Any business that is certified by a UKAS-accredited body and has three or more years of compliance history with this body will be considered low risk and receive the higher star ratings (unless there is significant evidence of poor animal welfare or non-compliance) as the welfare and risk management systems have been reviewed by an accredited third party.
New businesses that do not have three years of compliance history with a local authority or a UKAS-accredited body will automatically be considered high risk as they have no operational history.
If concerns are raised at the inspection indicating that the certified business may not be operating to the high standards or controlling risks appropriately, the inspector will address these in line with the guidance on procedural issues and the risk rating score adjusted accordingly. In addition, these concerns will be reported directly to the UKAS-accredited body so that they can also intervene and / or suspend or withdraw the business’s certification.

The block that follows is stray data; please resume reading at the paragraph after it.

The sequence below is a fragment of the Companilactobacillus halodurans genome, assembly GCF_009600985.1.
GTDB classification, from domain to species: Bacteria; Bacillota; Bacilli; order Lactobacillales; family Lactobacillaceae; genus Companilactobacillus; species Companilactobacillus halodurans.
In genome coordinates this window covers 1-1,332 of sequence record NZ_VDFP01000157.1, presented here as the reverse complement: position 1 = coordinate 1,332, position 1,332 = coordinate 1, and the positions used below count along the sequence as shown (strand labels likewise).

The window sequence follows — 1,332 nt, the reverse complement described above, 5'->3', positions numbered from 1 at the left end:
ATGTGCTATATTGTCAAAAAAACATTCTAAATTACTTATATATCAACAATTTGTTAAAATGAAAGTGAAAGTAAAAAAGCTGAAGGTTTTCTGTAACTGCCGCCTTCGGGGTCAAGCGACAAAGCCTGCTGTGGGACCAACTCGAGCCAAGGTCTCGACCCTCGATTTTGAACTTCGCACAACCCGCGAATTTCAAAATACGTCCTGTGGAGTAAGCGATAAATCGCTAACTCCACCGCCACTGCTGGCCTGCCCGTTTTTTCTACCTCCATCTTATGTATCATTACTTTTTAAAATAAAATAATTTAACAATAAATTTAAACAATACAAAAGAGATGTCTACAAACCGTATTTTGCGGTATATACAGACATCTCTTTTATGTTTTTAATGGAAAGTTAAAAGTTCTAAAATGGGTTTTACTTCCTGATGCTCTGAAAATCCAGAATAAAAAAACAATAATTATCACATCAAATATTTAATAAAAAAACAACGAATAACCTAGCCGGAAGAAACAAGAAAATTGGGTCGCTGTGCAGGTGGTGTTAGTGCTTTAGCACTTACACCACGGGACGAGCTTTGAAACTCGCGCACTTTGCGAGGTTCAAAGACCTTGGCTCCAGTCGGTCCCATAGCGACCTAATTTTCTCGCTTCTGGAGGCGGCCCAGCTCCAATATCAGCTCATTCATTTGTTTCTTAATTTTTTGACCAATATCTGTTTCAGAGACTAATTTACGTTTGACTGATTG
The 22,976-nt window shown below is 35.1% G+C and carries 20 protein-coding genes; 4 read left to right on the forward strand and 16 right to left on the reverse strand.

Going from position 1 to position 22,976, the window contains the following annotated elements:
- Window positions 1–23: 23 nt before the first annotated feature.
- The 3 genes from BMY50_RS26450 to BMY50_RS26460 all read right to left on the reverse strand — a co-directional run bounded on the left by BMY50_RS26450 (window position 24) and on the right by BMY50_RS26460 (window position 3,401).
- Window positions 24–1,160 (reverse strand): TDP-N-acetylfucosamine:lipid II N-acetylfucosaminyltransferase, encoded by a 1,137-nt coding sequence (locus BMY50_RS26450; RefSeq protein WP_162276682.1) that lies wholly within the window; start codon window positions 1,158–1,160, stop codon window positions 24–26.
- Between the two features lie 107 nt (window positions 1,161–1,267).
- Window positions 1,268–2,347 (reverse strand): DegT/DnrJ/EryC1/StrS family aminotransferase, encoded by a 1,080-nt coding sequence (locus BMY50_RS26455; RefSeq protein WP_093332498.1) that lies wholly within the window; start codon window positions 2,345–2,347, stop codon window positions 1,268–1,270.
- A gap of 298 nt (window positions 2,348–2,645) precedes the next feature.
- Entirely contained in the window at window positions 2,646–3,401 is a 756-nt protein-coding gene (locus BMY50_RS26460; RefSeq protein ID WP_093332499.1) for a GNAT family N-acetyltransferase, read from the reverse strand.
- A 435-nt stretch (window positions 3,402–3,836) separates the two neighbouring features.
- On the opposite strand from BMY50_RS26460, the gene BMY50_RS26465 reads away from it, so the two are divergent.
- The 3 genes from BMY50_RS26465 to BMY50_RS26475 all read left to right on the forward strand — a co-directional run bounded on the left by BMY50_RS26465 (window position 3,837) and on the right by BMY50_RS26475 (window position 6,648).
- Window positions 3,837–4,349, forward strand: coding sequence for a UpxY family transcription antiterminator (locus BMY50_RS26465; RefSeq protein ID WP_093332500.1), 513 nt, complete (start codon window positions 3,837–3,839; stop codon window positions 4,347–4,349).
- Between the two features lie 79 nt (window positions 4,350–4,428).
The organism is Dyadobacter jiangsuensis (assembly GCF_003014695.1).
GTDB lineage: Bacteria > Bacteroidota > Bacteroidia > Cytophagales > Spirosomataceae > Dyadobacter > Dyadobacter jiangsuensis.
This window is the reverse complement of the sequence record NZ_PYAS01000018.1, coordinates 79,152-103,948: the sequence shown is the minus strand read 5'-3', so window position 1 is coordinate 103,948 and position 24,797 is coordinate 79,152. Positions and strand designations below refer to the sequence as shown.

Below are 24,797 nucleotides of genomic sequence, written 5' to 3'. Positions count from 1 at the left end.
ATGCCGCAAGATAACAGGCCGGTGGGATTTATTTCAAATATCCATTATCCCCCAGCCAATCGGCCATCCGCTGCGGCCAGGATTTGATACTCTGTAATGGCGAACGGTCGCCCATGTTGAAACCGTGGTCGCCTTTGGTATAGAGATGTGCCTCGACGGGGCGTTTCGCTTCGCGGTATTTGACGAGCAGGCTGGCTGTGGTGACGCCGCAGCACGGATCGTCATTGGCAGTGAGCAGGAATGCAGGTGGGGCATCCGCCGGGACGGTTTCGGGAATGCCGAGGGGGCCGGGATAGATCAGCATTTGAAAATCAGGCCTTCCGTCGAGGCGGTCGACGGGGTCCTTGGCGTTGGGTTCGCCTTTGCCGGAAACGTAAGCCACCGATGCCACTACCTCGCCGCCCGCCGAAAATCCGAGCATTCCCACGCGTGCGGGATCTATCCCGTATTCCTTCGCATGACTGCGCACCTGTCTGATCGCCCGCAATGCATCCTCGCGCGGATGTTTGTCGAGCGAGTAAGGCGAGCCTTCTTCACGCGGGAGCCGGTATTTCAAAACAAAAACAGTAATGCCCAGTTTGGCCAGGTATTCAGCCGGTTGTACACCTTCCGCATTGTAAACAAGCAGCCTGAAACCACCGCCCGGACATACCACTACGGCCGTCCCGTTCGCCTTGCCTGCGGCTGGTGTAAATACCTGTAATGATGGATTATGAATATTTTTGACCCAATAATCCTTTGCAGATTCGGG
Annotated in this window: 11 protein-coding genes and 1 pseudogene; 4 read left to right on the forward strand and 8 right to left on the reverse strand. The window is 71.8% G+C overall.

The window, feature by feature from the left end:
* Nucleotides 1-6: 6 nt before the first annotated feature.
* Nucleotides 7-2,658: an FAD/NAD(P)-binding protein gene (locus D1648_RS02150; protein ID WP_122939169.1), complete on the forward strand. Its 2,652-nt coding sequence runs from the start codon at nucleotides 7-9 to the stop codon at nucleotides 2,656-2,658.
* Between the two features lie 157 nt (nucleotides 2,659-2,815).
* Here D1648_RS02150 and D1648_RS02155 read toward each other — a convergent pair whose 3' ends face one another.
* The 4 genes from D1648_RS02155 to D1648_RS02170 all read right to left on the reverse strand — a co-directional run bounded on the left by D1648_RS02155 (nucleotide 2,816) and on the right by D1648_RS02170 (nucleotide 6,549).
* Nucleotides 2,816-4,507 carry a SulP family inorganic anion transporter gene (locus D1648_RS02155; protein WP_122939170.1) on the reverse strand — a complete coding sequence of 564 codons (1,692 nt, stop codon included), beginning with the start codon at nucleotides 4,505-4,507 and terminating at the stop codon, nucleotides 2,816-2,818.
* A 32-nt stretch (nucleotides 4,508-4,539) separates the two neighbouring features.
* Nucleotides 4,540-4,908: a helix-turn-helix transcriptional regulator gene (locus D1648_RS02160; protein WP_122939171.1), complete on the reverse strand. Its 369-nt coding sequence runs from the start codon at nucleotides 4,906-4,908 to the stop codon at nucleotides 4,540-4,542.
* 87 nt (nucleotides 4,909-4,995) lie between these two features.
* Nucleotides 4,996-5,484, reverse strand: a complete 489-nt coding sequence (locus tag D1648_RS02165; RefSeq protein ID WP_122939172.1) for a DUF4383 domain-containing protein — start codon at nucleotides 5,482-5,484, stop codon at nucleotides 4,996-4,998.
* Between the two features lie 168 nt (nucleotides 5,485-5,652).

Where businesses are certified by a UKAS-accredited body, that body can inform the relevant local authority with a list of the certified businesses in their area. Where notified, and where covered by confidentiality waivers, the local authority may request the UKAS-accredited body’s inspection reports and can use that information to inform its own inspection including using the UKAS-accredited body’s assessment of compliance.
For existing licensed businesses that are not certified by a UKAS-accredited body that are applying for a licence renewal, the risk management table in the Procedural Guidance will be used to generate a risk score for the business. Each element will be reviewed and a score given (1 for low risk and 2 for high risk). An overall score will then be arrived at.
Frequently asked questions